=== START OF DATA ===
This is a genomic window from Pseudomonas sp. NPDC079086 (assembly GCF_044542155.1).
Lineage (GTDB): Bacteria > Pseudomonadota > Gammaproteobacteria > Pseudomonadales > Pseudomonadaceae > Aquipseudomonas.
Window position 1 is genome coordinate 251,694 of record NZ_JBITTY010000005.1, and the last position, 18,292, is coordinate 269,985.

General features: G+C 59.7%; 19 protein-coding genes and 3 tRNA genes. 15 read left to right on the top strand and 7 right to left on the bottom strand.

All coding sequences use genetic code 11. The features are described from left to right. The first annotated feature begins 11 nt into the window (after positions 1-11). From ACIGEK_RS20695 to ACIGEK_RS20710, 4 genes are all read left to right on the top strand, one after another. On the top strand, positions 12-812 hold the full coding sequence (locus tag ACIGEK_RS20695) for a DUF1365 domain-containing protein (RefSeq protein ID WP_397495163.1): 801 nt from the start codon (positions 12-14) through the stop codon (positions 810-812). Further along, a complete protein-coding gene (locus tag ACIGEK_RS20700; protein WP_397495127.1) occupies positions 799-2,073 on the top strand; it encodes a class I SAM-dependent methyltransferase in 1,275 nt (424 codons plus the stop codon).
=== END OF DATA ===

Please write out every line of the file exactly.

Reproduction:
This is a genomic window from Pseudomonas sp. NPDC079086 (assembly GCF_044542155.1).
Lineage (GTDB): Bacteria > Pseudomonadota > Gammaproteobacteria > Pseudomonadales > Pseudomonadaceae > Aquipseudomonas.
Window position 1 is genome coordinate 251,694 of record NZ_JBITTY010000005.1, and the last position, 18,292, is coordinate 269,985.

General features: G+C 59.7%; 19 protein-coding genes and 3 tRNA genes. 15 read left to right on the top strand and 7 right to left on the bottom strand.

All coding sequences use genetic code 11. The features are described from left to right. The first annotated feature begins 11 nt into the window (after positions 1-11). From ACIGEK_RS20695 to ACIGEK_RS20710, 4 genes are all read left to right on the top strand, one after another. On the top strand, positions 12-812 hold the full coding sequence (locus tag ACIGEK_RS20695) for a DUF1365 domain-containing protein (RefSeq protein ID WP_397495163.1): 801 nt from the start codon (positions 12-14) through the stop codon (positions 810-812). Further along, a complete protein-coding gene (locus tag ACIGEK_RS20700; protein WP_397495127.1) occupies positions 799-2,073 on the top strand; it encodes a class I SAM-dependent methyltransferase in 1,275 nt (424 codons plus the stop codon).